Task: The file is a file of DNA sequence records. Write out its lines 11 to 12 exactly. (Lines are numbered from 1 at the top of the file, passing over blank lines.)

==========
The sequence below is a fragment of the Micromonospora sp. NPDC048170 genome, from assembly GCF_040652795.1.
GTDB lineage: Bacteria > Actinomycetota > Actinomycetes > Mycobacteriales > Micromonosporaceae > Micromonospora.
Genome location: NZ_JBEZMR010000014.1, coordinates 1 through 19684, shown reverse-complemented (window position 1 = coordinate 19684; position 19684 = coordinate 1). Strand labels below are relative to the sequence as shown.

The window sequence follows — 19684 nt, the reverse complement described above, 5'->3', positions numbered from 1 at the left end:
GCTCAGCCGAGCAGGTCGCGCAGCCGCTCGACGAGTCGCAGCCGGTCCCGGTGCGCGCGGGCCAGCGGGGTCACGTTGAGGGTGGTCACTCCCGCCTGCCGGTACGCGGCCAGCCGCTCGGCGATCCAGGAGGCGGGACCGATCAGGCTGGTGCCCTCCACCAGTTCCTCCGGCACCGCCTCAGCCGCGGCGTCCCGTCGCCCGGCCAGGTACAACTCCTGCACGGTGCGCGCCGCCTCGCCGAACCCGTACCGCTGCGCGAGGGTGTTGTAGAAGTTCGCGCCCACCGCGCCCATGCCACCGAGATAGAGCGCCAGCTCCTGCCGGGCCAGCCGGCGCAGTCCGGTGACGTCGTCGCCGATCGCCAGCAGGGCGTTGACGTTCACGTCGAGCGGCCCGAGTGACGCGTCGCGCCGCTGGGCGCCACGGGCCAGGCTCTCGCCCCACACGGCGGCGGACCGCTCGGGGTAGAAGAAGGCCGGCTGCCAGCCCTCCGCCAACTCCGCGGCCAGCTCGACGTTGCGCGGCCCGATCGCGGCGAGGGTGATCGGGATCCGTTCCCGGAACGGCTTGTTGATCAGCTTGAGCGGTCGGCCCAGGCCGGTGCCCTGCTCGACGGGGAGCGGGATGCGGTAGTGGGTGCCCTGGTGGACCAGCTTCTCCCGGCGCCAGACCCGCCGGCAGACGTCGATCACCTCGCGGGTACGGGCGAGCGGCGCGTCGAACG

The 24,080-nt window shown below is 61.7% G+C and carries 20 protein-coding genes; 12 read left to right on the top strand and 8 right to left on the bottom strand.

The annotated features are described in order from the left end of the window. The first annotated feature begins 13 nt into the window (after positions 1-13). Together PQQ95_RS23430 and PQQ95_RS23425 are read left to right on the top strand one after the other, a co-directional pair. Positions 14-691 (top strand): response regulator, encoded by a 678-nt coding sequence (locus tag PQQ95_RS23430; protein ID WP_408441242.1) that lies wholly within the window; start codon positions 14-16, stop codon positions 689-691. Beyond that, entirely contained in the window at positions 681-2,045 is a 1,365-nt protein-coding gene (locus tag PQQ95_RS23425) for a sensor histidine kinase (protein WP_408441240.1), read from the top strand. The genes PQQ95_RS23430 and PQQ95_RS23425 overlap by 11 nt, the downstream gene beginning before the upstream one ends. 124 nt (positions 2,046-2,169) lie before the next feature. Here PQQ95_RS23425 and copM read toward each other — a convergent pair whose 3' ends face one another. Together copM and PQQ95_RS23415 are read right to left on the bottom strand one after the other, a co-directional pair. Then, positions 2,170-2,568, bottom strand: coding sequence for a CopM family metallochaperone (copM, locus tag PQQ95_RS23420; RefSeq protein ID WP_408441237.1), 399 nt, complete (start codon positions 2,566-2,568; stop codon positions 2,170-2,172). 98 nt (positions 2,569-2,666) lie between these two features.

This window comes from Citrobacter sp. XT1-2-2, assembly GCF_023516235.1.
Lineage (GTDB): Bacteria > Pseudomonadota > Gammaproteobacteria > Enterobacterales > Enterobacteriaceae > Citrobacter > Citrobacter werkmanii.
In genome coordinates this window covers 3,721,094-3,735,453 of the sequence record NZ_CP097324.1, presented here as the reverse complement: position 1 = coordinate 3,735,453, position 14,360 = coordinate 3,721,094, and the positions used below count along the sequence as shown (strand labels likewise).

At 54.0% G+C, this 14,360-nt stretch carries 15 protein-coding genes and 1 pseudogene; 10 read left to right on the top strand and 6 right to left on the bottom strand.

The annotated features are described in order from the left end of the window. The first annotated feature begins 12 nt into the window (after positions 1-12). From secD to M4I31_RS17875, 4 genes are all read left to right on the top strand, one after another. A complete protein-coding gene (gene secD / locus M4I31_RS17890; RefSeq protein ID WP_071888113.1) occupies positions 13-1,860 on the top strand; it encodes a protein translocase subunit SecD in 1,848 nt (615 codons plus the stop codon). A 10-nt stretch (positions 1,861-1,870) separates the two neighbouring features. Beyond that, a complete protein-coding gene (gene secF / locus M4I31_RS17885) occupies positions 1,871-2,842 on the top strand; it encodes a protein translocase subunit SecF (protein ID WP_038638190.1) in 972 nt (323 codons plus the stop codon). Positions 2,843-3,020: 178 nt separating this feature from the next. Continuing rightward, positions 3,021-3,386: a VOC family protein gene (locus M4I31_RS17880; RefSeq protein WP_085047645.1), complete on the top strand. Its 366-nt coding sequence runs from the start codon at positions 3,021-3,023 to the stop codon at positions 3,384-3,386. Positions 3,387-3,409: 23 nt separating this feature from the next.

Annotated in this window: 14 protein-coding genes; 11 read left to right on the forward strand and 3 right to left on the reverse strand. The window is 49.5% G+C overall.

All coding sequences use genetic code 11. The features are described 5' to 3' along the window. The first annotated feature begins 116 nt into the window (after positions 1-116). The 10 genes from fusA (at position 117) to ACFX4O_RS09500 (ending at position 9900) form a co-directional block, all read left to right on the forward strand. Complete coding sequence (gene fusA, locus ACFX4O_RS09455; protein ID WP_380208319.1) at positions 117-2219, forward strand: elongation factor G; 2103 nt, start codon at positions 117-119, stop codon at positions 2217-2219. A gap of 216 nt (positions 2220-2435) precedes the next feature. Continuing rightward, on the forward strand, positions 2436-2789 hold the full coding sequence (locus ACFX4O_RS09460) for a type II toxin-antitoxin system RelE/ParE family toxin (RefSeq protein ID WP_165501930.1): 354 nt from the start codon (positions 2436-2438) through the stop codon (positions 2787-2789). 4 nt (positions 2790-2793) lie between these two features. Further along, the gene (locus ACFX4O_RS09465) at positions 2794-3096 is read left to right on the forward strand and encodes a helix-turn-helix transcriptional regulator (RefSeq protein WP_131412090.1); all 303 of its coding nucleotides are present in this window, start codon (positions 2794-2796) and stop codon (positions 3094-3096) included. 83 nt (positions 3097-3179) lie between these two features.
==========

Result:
At 54.0% G+C, this 14,360-nt stretch carries 15 protein-coding genes and 1 pseudogene; 10 read left to right on the top strand and 6 right to left on the bottom strand.

The annotated features are described in order from the left end of the window. The first annotated feature begins 12 nt into the window (after positions 1-12). From secD to M4I31_RS17875, 4 genes are all read left to right on the top strand, one after another. A complete protein-coding gene (gene secD / locus M4I31_RS17890; RefSeq protein ID WP_071888113.1) occupies positions 13-1,860 on the top strand; it encodes a protein translocase subunit SecD in 1,848 nt (615 codons plus the stop codon). A 10-nt stretch (positions 1,861-1,870) separates the two neighbouring features. Beyond that, a complete protein-coding gene (gene secF / locus M4I31_RS17885) occupies positions 1,871-2,842 on the top strand; it encodes a protein translocase subunit SecF (protein ID WP_038638190.1) in 972 nt (323 codons plus the stop codon). Positions 2,843-3,020: 178 nt separating this feature from the next. Continuing rightward, positions 3,021-3,386: a VOC family protein gene (locus M4I31_RS17880; RefSeq protein WP_085047645.1), complete on the top strand. Its 366-nt coding sequence runs from the start codon at positions 3,021-3,023 to the stop codon at positions 3,384-3,386. Positions 3,387-3,409: 23 nt separating this feature from the next.